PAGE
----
Artifact 101: Things to know about before getting into Artifact

Vignesh Raghuram

25th, May, 2018
There has been somewhat of a slowdown in updates about Artifact. The closed beta player base has remained the same, and no new media has been invited to come through Valve’s doors for an interview, coverage, etc. We can only speculate on what’s happening behind the scenes. There is a feeling that Valve is preparing to launch their open beta at The International 8, and are now concentrating on finishing/polishing the game for the general public.

There’s plenty of time between then and now where we can prepare for the game's release by learning the basics of Collectible Card Games. On that note, here’s Artifact 101.
Learn the Tempo and feel of the game:

Image Credits: Valve

Tempo is an unofficial term that describes which way the "momentum" of a match is going, as well as a label for decks which aim to keep tempo on their side. It is one of the major types of advantages a player may have over the opponent. Tempo is what some people would consider to be among the fundamental components of the CCG genre.

It is concerned with the player's control over the game in the immediate future, particularly with Creeps played on the board. It should not be confused with card advantage which is about having more options and resources than the opponent in the long run, including cards in the hand. Given enough time, card advantage naturally turns into tempo advantage, since maintaining momentum requires having cards that can respond to enemy obstacles.

Learning how to control the tempo of the match only comes with experience, and it’s better to get a head start now, before anyone else.
Deck Building

Image Credits: Geoff Keighley

Learn that consistent decks beat powerful decks in the long run. Not sure how deck building or tournaments will work but this is important. Most decks have a win condition and your goal is to be able to achieve that as soon as possible and to be able to do it often.

Don’t exceed deck limit - a rule of thumb. The fewer cards your deck has, the more often you will draw your power plays. Each card in the deck needs to serve your strategy. They also need to have synergy between themselves. And most of all, every card needs to serve to achieve your master plan and you build your deck around this plan.

The core of a CCG is the way that the cards in your deck work together towards your goal. There's a few levels of synergy, from the obvious (explicit printed synergies like "do something for every rat you control" plus cards that generate rats) to the subtle ("discard your cards" effects in a deck that tries to empty its hand quickly, thus negating the downside of the effect). The whole should be more than the sum of its parts.
Resource Management


Image Credits: Valve

Generally, resource management plays a big role in the CCG genre. You have a collection of resources (life points, cards, mana/tempo, access to hidden information) and the winner is the one who leverages those resources best. This is hard to explain without actually playing a game but just always keep this in mind, as almost the entire game is you trying to get a resource advantage on your opponent and then exploiting that advantage to win.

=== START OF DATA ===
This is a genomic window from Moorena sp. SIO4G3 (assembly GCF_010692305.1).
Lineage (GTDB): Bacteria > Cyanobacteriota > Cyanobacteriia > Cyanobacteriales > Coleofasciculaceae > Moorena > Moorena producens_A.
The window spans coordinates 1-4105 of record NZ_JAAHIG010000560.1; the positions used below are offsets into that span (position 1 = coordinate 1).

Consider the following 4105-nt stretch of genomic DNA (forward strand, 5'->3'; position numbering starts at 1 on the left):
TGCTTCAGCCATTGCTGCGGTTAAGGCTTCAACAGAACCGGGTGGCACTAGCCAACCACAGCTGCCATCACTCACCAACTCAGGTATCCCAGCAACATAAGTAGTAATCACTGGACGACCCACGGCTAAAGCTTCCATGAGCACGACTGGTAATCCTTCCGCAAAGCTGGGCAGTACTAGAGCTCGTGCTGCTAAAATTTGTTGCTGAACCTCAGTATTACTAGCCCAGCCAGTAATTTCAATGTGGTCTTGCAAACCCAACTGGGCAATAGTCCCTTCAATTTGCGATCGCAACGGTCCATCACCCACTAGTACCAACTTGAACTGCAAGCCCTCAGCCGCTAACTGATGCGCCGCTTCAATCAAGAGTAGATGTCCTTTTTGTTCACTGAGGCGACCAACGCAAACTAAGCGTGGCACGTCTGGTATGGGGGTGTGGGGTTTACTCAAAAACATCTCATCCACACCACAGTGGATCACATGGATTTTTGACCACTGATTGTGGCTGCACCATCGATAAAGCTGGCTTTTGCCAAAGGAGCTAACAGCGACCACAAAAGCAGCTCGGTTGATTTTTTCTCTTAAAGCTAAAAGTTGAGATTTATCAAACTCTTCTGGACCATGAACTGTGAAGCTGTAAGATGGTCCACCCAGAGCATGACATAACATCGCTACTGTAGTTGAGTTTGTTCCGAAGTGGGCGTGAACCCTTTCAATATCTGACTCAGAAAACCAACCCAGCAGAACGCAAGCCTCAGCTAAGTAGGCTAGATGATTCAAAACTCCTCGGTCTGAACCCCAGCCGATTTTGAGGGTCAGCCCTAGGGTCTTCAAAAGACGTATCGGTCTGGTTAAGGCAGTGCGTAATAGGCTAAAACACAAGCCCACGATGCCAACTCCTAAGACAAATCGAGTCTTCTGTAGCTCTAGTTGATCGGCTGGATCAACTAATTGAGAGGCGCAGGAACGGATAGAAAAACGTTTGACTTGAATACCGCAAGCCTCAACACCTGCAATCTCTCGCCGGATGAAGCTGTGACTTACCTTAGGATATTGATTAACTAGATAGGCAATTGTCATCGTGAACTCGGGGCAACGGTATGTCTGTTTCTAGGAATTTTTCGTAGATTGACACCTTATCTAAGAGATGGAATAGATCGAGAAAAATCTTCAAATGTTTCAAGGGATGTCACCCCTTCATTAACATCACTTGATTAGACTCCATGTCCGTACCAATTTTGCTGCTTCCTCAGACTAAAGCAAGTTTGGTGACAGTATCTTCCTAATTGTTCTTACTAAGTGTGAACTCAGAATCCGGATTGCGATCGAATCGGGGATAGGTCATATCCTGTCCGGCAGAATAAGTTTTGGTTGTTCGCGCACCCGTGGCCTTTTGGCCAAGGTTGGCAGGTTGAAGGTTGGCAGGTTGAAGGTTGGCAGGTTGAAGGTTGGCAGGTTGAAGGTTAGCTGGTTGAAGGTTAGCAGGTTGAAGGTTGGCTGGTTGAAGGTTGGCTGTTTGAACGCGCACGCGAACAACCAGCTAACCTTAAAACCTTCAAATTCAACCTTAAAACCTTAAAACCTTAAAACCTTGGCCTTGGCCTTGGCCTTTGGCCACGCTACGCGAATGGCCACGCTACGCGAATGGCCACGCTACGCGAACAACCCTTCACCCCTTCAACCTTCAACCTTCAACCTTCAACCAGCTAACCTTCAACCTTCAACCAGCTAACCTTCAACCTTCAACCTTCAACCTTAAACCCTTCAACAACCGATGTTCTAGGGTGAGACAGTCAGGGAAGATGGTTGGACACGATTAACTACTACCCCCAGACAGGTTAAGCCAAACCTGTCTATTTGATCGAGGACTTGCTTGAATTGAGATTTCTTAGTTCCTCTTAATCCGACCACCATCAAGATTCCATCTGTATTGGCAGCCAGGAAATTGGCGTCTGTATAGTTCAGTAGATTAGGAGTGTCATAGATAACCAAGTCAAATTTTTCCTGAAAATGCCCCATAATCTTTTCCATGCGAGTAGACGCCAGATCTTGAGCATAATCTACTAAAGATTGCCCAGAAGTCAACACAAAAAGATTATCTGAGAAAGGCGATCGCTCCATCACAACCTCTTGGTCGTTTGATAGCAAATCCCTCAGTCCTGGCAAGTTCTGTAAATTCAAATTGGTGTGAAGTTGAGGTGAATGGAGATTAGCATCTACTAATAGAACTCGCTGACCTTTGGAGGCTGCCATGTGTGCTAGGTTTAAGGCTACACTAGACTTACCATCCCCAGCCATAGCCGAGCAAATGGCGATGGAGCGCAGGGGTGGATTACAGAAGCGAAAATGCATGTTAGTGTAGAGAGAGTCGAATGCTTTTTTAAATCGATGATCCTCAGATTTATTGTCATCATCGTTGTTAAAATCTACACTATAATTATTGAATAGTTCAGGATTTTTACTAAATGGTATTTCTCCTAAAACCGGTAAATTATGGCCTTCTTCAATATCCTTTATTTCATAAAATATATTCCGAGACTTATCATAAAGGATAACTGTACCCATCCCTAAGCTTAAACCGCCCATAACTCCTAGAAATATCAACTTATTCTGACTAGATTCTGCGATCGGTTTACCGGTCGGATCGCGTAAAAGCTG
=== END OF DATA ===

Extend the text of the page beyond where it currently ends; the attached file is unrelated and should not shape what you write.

The quintessential example of this is spending your life points to gain something. For Example, in Magic the Gathering (A Collectible Card game) it would be a card like ‘Sign in Blood’, where you can deal two damage to a player and force that player to draw two cards. Some new players just think this is a weird way to shoot an opponent for two damage. However, eventually, they realize that the value of a new card is overwhelmingly greater than one life and that you should almost always be targeting yourself with that card, even if you're at a relatively low life total.

This will only come with experience. Which brings me to my next point.


Learning from successful strategies


When you are new to a game your ability to devise a plan is relatively poor on account of inexperience. Any idea you have is likely rehashed and discussed to hell and its unlikely any cool thing you initially come up with is worth anything. Have zero hesitation to see what people are doing that is successful and stealing their ideas. The less experience you have with strategy/card games the better this will make you at the game faster. Once you are better and more experienced you want to go back and start to learn why these are successful ideas.


Card and Game Knowledge

Image Credits: Geoff Keighley

This is yet another thing that you get with experience, you want to be very familiar with all the commonly played cards. This is most easily gained by simply playing the game but ideally, you want to identify cards instantly and eventually be able to guess what your opponent may be playing. Information is a resource and if you can deduce information that is not directly available you are gaining a resource advantage.

Overall, I think most of us are going to be trash at the game at the start. But people who have played other card games like Hearthstone, Magic: The Gathering and Clash Royale (sigh) will have an edge.

Experience is the best teacher. I would recommend checking out Direwolfdigital’s Eternal as its similar to Hearthstone but they give you a lot of free cards and earning cards in-game is very cheap. Many of the other card games available are expensive to get access to the powerful cards which makes playing them often a chore. You could also watch HS streams to get a feel for how the games go in general.



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